10. Construct and use mathematical models to solve problems from a variety of contexts and
make predictions/decisions.

Topics and Scope
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I. Learning Skills
A. Math pathway
B. Self-assessment and goal-setting
C. Study techniques
D. Support services, including:
1. Math Lab
2. Tutorial Center
3. Student consultation hours
4. Counseling
5. Learning opportunities
6. Mathematical habits of mind
a. interpreting contextualized problems
b. predicting solutions
c. analyzing different ideas
d. revising thinking and solutions
E. Collaborate to collect, assemble, discuss, and present culturally-relevant information using
team member knowledge, discipline-specific reading and research strategies
II.  Numerical Reasoning
A. Order of operations with real numbers
B. Place value, magnitude, and rounding of numbers
C. Estimation skills
D. Exponents, scientific notation and standard notation
E. Fractions, percentages, and decimals conversions and operations
F. Dimensional analysis
III. Data Analysis and Probability
A. Calculating and interpreting measures of central tendency
B. Reading and interpreting charts, graphs, and tables (histograms, line graphs, bar graphs,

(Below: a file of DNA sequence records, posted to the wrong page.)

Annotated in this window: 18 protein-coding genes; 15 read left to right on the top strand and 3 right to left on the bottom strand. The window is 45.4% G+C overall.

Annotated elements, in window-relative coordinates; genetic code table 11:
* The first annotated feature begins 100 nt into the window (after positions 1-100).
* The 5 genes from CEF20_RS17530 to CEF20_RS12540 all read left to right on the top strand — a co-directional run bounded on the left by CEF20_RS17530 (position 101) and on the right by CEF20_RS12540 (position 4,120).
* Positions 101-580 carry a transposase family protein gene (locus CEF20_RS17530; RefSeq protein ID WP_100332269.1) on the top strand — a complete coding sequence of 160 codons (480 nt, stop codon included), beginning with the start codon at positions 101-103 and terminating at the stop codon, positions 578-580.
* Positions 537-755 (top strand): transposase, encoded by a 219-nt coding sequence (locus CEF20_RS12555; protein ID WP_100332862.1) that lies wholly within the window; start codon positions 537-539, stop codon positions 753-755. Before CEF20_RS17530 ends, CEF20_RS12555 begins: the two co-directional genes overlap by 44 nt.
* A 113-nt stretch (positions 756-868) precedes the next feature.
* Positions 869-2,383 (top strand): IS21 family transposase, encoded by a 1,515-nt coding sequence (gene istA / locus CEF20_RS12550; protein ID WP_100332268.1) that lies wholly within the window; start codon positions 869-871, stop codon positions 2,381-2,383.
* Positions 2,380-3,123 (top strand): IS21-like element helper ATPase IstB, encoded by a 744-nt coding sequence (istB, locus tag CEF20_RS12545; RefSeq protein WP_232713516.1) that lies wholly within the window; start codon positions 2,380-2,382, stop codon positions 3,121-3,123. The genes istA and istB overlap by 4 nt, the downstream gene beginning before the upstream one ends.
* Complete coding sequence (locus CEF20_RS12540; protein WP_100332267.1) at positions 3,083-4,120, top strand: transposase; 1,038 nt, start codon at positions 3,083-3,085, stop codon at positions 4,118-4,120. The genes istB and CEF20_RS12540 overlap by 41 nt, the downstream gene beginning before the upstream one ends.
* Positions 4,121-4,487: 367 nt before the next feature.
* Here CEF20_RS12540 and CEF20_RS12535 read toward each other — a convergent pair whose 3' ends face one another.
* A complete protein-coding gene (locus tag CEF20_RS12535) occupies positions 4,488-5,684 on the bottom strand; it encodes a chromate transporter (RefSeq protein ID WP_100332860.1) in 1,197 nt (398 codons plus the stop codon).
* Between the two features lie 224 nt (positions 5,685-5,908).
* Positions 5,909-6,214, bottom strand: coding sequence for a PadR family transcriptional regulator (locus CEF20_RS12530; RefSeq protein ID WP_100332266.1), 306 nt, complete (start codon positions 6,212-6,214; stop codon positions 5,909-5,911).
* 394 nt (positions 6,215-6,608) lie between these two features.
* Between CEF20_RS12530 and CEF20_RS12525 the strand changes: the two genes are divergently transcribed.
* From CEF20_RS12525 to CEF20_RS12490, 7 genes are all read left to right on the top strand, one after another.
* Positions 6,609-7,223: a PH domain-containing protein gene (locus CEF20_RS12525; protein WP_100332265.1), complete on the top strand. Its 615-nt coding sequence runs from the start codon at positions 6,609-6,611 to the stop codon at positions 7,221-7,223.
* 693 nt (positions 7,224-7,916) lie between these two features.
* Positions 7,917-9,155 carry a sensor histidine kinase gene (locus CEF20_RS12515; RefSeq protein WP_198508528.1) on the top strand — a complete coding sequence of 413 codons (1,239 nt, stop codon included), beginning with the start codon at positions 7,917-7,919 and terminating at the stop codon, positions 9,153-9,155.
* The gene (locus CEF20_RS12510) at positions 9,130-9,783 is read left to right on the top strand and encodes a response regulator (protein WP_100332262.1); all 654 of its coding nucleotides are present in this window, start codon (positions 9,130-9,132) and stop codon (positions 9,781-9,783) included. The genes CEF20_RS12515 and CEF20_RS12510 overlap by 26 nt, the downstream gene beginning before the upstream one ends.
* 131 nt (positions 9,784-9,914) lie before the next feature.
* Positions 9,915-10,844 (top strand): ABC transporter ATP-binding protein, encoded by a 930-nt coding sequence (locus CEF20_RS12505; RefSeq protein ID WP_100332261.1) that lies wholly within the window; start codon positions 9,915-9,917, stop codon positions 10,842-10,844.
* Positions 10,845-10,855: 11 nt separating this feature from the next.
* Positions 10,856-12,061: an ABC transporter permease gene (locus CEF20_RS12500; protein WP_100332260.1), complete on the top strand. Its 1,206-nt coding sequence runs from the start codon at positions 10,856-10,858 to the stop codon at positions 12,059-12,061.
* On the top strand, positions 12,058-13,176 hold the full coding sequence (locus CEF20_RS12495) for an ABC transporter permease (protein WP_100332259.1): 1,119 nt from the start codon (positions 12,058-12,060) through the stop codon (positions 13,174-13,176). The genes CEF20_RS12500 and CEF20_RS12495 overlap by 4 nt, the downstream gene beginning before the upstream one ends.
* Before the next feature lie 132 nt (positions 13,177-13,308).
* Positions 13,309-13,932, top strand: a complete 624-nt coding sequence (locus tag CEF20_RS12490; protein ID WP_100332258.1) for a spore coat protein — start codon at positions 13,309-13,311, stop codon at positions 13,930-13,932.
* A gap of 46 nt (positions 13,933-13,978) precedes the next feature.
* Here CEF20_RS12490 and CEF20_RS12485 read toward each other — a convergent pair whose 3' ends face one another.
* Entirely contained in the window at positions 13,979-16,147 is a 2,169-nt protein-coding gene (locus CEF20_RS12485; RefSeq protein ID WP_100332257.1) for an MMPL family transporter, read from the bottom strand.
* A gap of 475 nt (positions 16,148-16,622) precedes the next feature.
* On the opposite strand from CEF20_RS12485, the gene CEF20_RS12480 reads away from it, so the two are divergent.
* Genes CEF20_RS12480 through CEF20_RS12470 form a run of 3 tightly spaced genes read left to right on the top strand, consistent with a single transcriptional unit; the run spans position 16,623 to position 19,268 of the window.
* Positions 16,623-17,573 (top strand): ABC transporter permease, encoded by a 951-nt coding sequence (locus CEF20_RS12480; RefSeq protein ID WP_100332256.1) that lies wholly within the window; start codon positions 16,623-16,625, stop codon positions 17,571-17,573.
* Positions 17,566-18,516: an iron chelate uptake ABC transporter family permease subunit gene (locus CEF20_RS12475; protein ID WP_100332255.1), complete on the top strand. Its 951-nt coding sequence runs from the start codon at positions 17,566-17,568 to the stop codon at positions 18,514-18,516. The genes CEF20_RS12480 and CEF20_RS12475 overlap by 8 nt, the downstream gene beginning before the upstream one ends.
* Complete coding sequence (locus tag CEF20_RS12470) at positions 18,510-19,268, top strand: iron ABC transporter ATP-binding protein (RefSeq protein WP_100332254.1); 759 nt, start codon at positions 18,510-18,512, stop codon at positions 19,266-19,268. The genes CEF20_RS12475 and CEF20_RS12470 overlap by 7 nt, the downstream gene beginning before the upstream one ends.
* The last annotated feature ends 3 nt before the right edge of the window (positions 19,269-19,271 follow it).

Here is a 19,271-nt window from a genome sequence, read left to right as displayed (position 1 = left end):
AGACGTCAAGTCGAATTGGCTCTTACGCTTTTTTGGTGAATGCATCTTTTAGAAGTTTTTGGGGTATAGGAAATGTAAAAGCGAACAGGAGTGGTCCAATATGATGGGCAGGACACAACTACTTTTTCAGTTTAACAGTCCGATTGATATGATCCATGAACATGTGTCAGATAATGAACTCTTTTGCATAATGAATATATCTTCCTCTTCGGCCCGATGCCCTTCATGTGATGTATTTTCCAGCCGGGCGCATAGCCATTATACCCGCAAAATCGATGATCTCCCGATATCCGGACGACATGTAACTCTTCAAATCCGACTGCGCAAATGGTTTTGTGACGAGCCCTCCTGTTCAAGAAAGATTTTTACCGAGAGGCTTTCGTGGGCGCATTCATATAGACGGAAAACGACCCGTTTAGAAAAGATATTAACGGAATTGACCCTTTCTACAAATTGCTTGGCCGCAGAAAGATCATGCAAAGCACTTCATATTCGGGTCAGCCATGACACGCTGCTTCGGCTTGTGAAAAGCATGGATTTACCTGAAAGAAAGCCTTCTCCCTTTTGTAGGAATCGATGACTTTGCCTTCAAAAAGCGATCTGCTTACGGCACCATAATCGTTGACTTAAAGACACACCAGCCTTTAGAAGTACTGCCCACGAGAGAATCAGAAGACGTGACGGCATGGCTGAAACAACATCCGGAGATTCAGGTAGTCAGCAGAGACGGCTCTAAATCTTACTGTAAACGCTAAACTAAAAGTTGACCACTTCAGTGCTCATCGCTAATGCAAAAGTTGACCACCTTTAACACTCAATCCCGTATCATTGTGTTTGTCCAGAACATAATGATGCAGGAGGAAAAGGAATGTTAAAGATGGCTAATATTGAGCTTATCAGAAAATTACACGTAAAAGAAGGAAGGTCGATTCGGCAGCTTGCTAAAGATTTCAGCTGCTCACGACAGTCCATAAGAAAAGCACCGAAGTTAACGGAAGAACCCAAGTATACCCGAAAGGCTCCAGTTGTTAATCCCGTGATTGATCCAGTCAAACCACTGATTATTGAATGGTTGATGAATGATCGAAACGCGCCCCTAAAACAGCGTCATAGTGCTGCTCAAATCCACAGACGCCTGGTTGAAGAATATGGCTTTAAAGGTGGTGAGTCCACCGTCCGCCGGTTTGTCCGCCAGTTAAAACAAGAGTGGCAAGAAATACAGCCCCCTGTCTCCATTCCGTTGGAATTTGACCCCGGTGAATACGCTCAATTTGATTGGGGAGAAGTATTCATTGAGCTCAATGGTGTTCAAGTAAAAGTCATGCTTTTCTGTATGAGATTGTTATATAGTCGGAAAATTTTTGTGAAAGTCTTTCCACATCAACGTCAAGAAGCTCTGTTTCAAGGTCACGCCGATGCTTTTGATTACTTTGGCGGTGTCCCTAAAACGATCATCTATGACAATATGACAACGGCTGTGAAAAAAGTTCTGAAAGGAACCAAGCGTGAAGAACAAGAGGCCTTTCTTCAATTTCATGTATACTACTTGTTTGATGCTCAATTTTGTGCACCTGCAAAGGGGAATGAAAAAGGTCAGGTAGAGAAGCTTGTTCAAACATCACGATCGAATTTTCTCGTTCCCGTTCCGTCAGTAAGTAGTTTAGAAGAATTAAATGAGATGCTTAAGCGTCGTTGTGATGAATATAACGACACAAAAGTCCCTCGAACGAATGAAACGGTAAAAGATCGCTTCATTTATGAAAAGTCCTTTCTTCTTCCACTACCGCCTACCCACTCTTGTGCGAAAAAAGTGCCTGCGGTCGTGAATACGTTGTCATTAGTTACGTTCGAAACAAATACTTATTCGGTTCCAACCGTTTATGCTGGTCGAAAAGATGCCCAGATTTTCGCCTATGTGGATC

scatterplots)
C. Mathematical modeling and applications
IV. Proportional Reasoning
A. Ratios and proportions
B. Rate of change
C. Simple versus compound interest
D. Scaling and shrinking (perimeter, area, and volume)
E. Mathematical modeling and applications
V. Algebraic Reasoning
A. Variables versus constants
B. Evaluating formulas and expressions
C. Writing and simplifying algebraic expressions
D. Solving equations (multi-step equations, proportions, literal equations)
E. Expressing and interpreting relationships using inequality symbols
F.  Using linear models to represent information about change
G. Mathematical modeling and applications (linear and exponential contexts included)

* All sections are covered in the lecture and lab portions of the course.

Assignments:
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Lecture-Related Assignments:
1. Homework assignments (20 - 30)
2. Quizzes (15 - 25)
3. Unit tests (4 - 6)
4. Final exam

Lab-Related Assignments:
1. Lab and/or online assignments, in-class assignments (30 - 60 problems per week)